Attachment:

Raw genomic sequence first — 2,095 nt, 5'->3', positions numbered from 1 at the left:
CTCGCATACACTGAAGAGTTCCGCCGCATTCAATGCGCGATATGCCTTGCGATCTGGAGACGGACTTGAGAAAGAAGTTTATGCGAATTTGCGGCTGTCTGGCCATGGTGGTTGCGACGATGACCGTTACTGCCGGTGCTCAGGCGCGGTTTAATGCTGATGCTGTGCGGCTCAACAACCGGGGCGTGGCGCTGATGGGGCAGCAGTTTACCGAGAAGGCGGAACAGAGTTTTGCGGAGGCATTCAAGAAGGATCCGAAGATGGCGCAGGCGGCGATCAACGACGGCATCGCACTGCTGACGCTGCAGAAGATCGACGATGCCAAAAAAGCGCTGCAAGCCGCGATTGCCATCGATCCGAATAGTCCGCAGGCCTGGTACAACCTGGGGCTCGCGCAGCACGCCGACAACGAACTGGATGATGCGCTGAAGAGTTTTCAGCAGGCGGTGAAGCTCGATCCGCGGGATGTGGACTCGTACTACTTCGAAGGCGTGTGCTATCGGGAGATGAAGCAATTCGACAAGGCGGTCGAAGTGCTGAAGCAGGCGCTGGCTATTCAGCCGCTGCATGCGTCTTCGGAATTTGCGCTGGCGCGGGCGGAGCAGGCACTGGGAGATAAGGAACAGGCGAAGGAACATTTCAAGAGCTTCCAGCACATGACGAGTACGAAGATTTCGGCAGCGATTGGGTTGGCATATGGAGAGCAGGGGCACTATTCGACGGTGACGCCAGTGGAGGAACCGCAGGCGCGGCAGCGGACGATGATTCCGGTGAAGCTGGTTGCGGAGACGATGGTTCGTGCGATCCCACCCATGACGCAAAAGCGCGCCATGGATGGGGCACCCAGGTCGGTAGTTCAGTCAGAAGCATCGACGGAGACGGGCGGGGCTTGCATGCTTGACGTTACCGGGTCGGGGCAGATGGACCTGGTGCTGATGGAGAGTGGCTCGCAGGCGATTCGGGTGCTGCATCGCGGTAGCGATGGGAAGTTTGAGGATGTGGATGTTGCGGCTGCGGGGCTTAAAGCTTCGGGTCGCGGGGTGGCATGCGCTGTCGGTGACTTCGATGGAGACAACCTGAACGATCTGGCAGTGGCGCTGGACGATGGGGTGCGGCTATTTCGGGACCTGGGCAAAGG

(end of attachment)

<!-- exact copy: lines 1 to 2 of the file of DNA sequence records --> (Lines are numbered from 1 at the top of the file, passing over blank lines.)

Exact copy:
Raw genomic sequence first — 2,095 nt, 5'->3', positions numbered from 1 at the left:
CTCGCATACACTGAAGAGTTCCGCCGCATTCAATGCGCGATATGCCTTGCGATCTGGAGACGGACTTGAGAAAGAAGTTTATGCGAATTTGCGGCTGTCTGGCCATGGTGGTTGCGACGATGACCGTTACTGCCGGTGCTCAGGCGCGGTTTAATGCTGATGCTGTGCGGCTCAACAACCGGGGCGTGGCGCTGATGGGGCAGCAGTTTACCGAGAAGGCGGAACAGAGTTTTGCGGAGGCATTCAAGAAGGATCCGAAGATGGCGCAGGCGGCGATCAACGACGGCATCGCACTGCTGACGCTGCAGAAGATCGACGATGCCAAAAAAGCGCTGCAAGCCGCGATTGCCATCGATCCGAATAGTCCGCAGGCCTGGTACAACCTGGGGCTCGCGCAGCACGCCGACAACGAACTGGATGATGCGCTGAAGAGTTTTCAGCAGGCGGTGAAGCTCGATCCGCGGGATGTGGACTCGTACTACTTCGAAGGCGTGTGCTATCGGGAGATGAAGCAATTCGACAAGGCGGTCGAAGTGCTGAAGCAGGCGCTGGCTATTCAGCCGCTGCATGCGTCTTCGGAATTTGCGCTGGCGCGGGCGGAGCAGGCACTGGGAGATAAGGAACAGGCGAAGGAACATTTCAAGAGCTTCCAGCACATGACGAGTACGAAGATTTCGGCAGCGATTGGGTTGGCATATGGAGAGCAGGGGCACTATTCGACGGTGACGCCAGTGGAGGAACCGCAGGCGCGGCAGCGGACGATGATTCCGGTGAAGCTGGTTGCGGAGACGATGGTTCGTGCGATCCCACCCATGACGCAAAAGCGCGCCATGGATGGGGCACCCAGGTCGGTAGTTCAGTCAGAAGCATCGACGGAGACGGGCGGGGCTTGCATGCTTGACGTTACCGGGTCGGGGCAGATGGACCTGGTGCTGATGGAGAGTGGCTCGCAGGCGATTCGGGTGCTGCATCGCGGTAGCGATGGGAAGTTTGAGGATGTGGATGTTGCGGCTGCGGGGCTTAAAGCTTCGGGTCGCGGGGTGGCATGCGCTGTCGGTGACTTCGATGGAGACAACCTGAACGATCTGGCAGTGGCGCTGGACGATGGGGTGCGGCTATTTCGGGACCTGGGCAAAGG